Scottie Scheffler is unbeatable right now. Here’s why, the game’s best say

Scottie Scheffler

Scottie Scheffler hits a bunker shot on Tuesday during a U.S. Open practice round.

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PINEHURST, N.C. — Bryson DeChambeau? He’s been wondering too. 

So much so that he went straight to the bemusement source.

“I was like, dude, you’re playing unbelievable,” DeChambeau said. 

“What are you doing, man?” 

And the response from the dude and the man in question, Scottie Scheffler?

“He’s like, I’m just playing good golf; I don’t know,” DeChambeau said Tuesday, two days before the start of the U.S. Open at venerable Pinehurst No. 2. “It’s one of those things.”


But it also feels like it’s something more specific than that. Something has made his ball find its way to the hole more efficiently than anyone in five of Scheffler’s past seven tournaments. Something has won him two Masters crowns since 2022. Something has made him the world No. 1. By a lot.

And since he’s equally humble and competitive about seemingly everything, it’s not like we’d expect Scheffler to draw us a map here. Oh, you’re curious about how I’m crushing your soul? Be sure to do X, Y, and lower your tee. 

But his fellow pros / recent also-rans don’t mind divulging. They’ve been taking notes. They’re the ones who would happily have whatever he’s having. So on Monday and Tuesday here, they were asked. On a couple levels, the conversation was insightful. We went beyond the boxscore. We learned their theories. We may have gotten a window into what they value. Speaking about others sometimes does that. 

We’ll start with Webb Simpson, the 2012 U.S. Open winner.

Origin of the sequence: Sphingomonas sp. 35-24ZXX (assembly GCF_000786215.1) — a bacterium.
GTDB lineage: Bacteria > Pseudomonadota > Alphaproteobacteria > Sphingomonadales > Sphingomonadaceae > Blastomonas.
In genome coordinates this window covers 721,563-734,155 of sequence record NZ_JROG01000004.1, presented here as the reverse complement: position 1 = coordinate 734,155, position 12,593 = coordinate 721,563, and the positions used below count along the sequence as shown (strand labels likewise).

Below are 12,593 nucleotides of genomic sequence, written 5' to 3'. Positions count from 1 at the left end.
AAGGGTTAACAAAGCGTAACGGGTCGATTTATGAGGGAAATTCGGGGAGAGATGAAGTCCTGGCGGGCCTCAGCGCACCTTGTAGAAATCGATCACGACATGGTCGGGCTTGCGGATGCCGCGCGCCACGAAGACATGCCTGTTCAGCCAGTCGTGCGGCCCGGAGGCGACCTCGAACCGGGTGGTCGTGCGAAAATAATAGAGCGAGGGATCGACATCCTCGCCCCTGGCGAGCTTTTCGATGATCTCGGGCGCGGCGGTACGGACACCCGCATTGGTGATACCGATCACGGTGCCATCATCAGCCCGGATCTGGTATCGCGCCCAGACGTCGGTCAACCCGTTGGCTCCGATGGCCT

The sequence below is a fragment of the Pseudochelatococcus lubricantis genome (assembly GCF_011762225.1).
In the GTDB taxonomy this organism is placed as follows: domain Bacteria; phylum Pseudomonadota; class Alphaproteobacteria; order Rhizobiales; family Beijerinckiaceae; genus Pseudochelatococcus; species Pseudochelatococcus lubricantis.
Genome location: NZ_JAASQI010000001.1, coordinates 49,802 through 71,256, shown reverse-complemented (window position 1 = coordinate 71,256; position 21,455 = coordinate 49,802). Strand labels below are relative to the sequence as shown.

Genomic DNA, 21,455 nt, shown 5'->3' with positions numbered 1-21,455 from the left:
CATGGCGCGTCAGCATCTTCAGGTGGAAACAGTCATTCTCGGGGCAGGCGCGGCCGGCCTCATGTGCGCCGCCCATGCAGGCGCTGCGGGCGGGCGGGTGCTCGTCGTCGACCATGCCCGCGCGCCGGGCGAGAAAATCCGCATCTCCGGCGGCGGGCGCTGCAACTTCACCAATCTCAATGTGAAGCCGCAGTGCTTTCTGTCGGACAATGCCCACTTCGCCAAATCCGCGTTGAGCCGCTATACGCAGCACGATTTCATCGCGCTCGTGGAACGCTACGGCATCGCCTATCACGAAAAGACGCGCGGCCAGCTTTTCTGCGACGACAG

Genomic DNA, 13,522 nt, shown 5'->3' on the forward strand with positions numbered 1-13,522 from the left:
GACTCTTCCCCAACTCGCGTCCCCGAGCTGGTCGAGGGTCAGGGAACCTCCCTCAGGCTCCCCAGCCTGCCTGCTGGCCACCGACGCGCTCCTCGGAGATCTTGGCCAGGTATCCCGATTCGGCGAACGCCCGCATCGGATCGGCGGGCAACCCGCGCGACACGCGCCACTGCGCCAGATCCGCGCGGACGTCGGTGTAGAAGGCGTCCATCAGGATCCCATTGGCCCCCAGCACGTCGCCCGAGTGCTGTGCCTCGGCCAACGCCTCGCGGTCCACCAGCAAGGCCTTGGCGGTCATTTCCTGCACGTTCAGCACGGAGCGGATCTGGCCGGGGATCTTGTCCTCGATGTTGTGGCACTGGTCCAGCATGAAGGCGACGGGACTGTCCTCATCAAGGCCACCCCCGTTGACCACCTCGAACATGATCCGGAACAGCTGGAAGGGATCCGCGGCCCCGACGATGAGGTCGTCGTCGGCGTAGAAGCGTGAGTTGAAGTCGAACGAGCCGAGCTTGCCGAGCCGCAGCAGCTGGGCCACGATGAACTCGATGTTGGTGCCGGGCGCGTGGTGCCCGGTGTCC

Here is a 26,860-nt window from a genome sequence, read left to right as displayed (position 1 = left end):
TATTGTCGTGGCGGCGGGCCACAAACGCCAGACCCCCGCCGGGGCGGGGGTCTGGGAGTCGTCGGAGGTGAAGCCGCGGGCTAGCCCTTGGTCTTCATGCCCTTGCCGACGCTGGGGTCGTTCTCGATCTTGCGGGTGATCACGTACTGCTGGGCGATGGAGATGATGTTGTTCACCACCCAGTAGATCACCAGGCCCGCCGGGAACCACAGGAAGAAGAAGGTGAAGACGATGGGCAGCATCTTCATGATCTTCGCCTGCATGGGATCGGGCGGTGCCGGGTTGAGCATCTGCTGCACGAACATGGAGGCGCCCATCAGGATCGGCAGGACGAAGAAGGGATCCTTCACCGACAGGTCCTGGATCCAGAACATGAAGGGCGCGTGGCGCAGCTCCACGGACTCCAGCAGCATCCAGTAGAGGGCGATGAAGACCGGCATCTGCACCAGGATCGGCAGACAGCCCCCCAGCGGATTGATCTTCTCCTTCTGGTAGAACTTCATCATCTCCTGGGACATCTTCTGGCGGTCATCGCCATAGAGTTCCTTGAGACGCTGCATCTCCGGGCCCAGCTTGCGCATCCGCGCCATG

To him, it’s attitude. It’s mistake-free golf. 

For clarity, below is the question asked, followed by Simpson’s response. 

“As someone who has been doing this for a while now, what he’s done really even just this summer, the way he’s come out on the hardest courses and played as well as he has, how hard really is that?” 

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“Yeah, it’s probably what happened the early days with Tiger [Woods],” Simpson said. “You kind of get used to it, so it becomes less of a big deal. It’s almost like an afterthought. Scottie won again this week. 

“Yeah, he’s doing everything exceptionally well. I think what people don’t talk about enough is, like, his attitude, the way he thinks. He makes less mistakes than everyone else. He does what you would expect a pro to do. He capitalizes on wedge shots and par-5s. He just doesn’t make mistakes. 

“He’s so hard to beat. Probably makes Davis Riley’s win at Charles Schwab [at the end of last month] that much sweeter to him because he was able to get him. The rare time we all see it.”

Let’s talk to DeChambeau, the 2020 U.S. Open winner.